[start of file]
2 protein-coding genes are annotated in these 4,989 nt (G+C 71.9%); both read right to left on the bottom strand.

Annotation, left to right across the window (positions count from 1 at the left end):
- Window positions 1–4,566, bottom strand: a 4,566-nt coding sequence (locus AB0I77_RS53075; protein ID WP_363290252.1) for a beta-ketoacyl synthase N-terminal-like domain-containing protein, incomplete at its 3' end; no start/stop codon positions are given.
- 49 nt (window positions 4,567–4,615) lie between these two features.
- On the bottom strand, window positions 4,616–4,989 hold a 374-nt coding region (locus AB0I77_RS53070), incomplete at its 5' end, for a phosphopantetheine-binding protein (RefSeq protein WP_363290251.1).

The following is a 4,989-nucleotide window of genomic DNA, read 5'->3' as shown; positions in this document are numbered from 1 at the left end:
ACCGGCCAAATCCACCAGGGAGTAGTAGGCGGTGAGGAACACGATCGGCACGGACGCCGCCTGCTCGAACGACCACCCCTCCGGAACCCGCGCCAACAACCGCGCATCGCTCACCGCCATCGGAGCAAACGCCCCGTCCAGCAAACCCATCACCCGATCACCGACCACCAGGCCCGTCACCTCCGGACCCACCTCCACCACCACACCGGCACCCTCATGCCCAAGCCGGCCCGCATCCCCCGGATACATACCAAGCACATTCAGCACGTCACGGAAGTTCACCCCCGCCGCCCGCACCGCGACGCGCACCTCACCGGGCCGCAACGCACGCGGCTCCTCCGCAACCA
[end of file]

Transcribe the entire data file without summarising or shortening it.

2 protein-coding genes are annotated in these 4,989 nt (G+C 71.9%); both read right to left on the bottom strand.

Annotation, left to right across the window (positions count from 1 at the left end):
- Window positions 1–4,566, bottom strand: a 4,566-nt coding sequence (locus AB0I77_RS53075; protein ID WP_363290252.1) for a beta-ketoacyl synthase N-terminal-like domain-containing protein, incomplete at its 3' end; no start/stop codon positions are given.
- 49 nt (window positions 4,567–4,615) lie between these two features.
- On the bottom strand, window positions 4,616–4,989 hold a 374-nt coding region (locus AB0I77_RS53070), incomplete at its 5' end, for a phosphopantetheine-binding protein (RefSeq protein WP_363290251.1).

The following is a 4,989-nucleotide window of genomic DNA, read 5'->3' as shown; positions in this document are numbered from 1 at the left end:
ACCGGCCAAATCCACCAGGGAGTAGTAGGCGGTGAGGAACACGATCGGCACGGACGCCGCCTGCTCGAACGACCACCCCTCCGGAACCCGCGCCAACAACCGCGCATCGCTCACCGCCATCGGAGCAAACGCCCCGTCCAGCAAACCCATCACCCGATCACCGACCACCAGGCCCGTCACCTCCGGACCCACCTCCACCACCACACCGGCACCCTCATGCCCAAGCCGGCCCGCATCCCCCGGATACATACCAAGCACATTCAGCACGTCACGGAAGTTCACCCCCGCCGCCCGCACCGCGACGCGCACCTCACCGGGCCGCAACGCACGCGGCTCCTCCGCAACCA